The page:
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Why residents of Akingli want village turned into a game reserve

REAL ESTATE
By Kevine Omollo | November 9th 2020

 

Susan Ayeiko, a farmer at Akingli village in Kisumu West sub-county at her farm (Photo: Denish Ochieng/ Standard)

It is 9am on a Monday morning, and Jeckonia Njaga appears from shrubs neighbouring his home in Akingli village, Kisumu West Sub County.

He has been keeping vigil since 5.30am, to prevent baboons and monkeys from raiding his one-acre maize field.

This is the new norm for him and the hundreds of residents in this village following increased invasion by the wild animals which not only pose hunger threat but also security threat as the animals attack humans and domestic animals.

“This dog is healing from a baboon attack which happened a week ago. Had we delayed to respond, it would be dead,” he said.

Last planting season, he lost over half of the produce to the animals, and he is hoping that this will not be repeated this time round.

“Our way of life has changed. We have to be armed every time, and we spend about 15 hours in the farm every day, or else we lose everything,” said the 50-year-old father of six.

When the Standard visited the area, a number of residents could be seen in groups, carrying pangas, clubs and other forms of weapons.

These, they say are not for attacking the animals, but for scaring them away, as they are too smart to fall into the villagers’ traps. They claim there are over 300 baboons and monkeys in the village, residing within the neighbouring shrubs.

According to 40-year-old Nicanor Odongo, the menace begun in 2014 when the residents begun to spot a few baboons.

“They were countable. Maybe two or three traversing the villages and picking food remains,” he said.
Two years later, the population of the animals had risen to over 100, and could be seen moving in groups and becoming fierce.

Today, the animals have taken over the three villages of Akingli A, B and C, with a combined household of over 1, 400.

Odongo claims that efforts by the residents to seek help from the Kenya Wildlife Services have not borne any fruits, as wardens who respond to contain the situation have always left without any solution.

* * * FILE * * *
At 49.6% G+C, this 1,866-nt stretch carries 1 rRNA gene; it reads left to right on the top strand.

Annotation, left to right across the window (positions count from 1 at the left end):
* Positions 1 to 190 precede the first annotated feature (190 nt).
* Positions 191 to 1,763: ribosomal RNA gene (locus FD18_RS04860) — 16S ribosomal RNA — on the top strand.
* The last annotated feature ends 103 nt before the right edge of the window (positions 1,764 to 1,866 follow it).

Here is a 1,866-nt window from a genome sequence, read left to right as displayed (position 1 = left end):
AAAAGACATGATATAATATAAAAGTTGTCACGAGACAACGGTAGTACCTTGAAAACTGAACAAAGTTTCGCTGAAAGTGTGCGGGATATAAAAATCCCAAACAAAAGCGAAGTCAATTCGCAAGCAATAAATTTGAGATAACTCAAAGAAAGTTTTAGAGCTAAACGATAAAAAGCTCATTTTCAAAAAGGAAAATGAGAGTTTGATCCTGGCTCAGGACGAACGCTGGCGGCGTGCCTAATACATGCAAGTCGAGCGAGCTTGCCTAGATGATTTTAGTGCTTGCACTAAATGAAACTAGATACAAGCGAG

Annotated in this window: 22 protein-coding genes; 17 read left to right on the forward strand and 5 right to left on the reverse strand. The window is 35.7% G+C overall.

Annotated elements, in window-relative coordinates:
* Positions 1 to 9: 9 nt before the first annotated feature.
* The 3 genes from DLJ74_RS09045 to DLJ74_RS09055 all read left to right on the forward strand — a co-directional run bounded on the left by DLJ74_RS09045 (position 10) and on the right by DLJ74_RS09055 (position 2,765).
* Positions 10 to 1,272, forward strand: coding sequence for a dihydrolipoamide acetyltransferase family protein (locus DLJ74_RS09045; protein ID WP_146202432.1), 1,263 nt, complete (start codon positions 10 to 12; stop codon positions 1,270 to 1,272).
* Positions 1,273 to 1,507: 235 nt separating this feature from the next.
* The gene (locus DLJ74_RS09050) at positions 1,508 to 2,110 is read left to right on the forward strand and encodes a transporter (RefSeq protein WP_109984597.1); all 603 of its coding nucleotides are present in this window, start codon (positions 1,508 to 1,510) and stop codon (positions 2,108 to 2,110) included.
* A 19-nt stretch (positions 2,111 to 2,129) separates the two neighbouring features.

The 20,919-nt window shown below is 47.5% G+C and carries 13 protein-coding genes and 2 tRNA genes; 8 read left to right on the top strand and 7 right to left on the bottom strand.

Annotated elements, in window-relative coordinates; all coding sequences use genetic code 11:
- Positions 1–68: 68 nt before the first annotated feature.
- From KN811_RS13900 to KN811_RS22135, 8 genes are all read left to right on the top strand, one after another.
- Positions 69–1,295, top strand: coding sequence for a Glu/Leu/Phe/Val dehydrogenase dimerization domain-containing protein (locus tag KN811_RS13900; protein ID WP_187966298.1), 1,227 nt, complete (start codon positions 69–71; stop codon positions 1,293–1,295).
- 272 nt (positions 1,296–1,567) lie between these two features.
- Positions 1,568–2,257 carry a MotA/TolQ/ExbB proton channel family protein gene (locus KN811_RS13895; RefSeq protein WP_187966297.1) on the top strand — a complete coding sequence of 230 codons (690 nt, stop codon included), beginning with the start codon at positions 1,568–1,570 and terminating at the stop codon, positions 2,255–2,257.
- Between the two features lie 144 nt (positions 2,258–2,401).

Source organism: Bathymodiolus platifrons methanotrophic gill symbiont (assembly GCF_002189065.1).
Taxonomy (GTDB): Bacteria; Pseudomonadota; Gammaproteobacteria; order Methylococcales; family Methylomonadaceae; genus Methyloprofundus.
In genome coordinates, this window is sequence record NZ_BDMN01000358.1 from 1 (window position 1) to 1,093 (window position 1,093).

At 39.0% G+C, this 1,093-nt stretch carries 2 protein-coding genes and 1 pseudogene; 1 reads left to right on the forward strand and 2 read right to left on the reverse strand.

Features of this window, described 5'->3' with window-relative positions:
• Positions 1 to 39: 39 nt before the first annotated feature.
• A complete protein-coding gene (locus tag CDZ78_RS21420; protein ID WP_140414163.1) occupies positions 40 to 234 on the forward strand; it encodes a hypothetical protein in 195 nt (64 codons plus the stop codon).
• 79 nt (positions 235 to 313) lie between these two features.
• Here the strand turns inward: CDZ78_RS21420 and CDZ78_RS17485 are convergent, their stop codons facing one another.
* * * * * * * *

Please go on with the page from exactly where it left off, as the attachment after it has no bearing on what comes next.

“We are ready to be compensated for our land so that we move somewhere because, from the way this issue has been handled, we are not confident that there is some long term solution to it,” said Joab Ouma, another resident.

On Monday, the residents were in a baraza, where they discussed possibilities of drafting a proposal to have the village which sits on 1,500 acres of land handed over to KWS to turn into a game reserve to host the animals and have the villagers moved to a safer place.

“As things stand there is no solution. Our leaders are telling us that they can’t help much and that we can kill the animals, but the animals are too smart for us. The only solution remaining is for us to be relocated and the area left for the animals as a game reserve,” said Odongo.

He said some residents have tried to use poison to trap the animals, while others have used some physical traps, but all these have been in vain.

But Sila Alai, a village elder said relocating the residents may be a too huge task to achieve.

“We grew up in this village, and our grandfathers were buried here. We may not be able to abandon our heritage because the government has failed to contain the wild animals,” he said.

Clarice Anyango, a widow who lives alone in the village says she has abandoned farming after the animals left her empty-handed in two planting seasons.

“The animals do not give a damn to women. They gave me a chase from my own home, and I decided never to engage in farming again as I have no man in this home to stop them,” she said, adding that her 30 chickens were not spared in the attack.

She said the animals have turned her roof into their playing ground where they jump and roll after a busy day in the maize fields.

Joseph Nyongesa, the KWS Regional Senior Warden admitted that his office was aware of the menace in the area.
He however noted that his office has been trying to intervene, in collaboration with the village administrators, and that turning the village into a game reserve is not an option.

“I know about the situation, and when they are in such big groups then they are very dangerous. But we are capturing this in our report so that we can help the residents,” he said.

He however could not determine the number of animals in the area, nor the exact form of intervention the service will employ to save the village.

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